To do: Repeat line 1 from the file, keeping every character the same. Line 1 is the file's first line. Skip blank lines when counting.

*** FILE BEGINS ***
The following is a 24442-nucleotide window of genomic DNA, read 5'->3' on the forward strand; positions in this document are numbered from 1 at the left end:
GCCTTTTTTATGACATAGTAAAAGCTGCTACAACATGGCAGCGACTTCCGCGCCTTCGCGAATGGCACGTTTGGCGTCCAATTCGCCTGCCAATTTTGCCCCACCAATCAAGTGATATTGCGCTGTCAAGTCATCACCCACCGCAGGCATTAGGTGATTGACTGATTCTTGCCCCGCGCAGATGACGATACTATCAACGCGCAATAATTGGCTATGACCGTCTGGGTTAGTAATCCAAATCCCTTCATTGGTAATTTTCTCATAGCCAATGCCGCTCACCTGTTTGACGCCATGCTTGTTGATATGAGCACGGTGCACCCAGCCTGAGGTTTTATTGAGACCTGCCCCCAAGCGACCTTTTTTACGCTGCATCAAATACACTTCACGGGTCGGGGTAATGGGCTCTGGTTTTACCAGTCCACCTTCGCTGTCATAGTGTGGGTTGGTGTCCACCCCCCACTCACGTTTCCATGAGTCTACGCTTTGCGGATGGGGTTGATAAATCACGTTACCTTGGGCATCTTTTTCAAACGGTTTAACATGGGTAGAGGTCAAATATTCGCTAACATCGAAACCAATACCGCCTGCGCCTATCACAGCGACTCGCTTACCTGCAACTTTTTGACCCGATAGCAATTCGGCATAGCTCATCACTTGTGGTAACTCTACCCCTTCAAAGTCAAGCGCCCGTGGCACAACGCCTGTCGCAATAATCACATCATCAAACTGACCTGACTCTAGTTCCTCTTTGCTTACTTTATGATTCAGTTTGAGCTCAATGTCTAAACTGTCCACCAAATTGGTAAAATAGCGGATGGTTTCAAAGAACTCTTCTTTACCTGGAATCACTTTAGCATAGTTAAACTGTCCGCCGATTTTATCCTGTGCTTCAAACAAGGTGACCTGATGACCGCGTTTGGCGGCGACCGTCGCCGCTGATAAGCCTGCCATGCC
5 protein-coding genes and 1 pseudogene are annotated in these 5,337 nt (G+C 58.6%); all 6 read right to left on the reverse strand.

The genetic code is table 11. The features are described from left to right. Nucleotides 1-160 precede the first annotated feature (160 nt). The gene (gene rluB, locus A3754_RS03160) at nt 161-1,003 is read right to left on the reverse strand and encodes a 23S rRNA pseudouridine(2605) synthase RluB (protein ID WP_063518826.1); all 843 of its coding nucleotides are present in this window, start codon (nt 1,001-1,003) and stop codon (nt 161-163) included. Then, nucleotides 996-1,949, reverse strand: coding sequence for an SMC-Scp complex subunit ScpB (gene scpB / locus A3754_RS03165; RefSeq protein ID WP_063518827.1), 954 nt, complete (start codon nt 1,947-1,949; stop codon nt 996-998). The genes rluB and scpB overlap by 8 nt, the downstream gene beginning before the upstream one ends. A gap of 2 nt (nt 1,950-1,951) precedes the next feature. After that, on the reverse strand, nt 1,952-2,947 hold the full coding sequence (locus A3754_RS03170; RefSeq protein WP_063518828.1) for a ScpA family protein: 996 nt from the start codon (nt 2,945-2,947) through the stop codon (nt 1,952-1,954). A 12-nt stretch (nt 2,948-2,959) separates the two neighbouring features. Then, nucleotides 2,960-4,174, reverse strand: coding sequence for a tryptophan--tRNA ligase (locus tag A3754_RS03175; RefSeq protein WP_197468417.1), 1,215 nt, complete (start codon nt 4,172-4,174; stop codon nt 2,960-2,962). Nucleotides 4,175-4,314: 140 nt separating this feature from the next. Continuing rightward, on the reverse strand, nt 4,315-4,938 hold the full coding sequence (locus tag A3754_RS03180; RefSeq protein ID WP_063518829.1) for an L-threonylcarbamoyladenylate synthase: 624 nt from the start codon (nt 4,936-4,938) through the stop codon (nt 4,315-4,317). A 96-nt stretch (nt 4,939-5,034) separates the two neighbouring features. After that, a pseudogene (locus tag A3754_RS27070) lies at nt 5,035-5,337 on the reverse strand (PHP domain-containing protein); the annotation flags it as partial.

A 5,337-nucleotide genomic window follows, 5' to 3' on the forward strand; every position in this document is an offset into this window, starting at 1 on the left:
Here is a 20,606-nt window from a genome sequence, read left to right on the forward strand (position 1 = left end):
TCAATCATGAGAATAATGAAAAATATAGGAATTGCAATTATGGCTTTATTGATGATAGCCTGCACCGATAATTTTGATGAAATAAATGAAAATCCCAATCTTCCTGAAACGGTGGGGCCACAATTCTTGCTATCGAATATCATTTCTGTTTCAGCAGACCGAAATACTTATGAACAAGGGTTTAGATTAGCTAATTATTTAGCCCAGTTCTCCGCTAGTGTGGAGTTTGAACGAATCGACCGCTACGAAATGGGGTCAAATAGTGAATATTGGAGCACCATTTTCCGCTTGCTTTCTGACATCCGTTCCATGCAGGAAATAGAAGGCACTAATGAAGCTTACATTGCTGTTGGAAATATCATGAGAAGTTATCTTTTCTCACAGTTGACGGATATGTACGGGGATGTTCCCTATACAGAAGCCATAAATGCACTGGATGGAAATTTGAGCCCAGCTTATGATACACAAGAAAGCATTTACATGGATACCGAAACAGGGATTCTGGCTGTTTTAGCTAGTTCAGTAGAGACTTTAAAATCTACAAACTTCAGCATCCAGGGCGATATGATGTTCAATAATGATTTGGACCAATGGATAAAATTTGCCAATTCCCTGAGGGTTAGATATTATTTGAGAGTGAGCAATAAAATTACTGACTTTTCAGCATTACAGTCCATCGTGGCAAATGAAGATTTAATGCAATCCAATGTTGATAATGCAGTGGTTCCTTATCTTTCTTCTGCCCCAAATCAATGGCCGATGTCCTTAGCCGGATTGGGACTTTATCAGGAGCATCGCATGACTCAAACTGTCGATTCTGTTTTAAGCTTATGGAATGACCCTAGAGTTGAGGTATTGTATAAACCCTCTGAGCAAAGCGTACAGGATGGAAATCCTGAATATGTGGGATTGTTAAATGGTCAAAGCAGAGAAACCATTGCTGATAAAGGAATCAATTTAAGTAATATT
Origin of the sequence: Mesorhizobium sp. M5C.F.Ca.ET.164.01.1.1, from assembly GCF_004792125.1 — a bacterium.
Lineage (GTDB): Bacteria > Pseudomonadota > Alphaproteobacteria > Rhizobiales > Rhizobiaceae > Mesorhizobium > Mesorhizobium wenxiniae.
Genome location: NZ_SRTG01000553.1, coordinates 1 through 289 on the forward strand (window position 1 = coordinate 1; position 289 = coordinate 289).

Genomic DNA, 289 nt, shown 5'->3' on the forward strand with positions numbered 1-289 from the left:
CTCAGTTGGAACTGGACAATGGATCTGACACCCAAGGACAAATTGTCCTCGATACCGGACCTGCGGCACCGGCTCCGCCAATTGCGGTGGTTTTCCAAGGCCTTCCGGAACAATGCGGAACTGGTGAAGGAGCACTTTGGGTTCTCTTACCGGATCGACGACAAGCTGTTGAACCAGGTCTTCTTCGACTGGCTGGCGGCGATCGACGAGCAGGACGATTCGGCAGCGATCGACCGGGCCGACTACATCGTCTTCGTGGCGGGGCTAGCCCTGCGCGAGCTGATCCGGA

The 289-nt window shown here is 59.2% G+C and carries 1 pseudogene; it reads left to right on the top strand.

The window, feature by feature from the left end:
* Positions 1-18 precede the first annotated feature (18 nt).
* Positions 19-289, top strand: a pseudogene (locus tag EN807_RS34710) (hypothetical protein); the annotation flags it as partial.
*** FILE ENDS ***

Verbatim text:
The following is a 24442-nucleotide window of genomic DNA, read 5'->3' on the forward strand; positions in this document are numbered from 1 at the left end: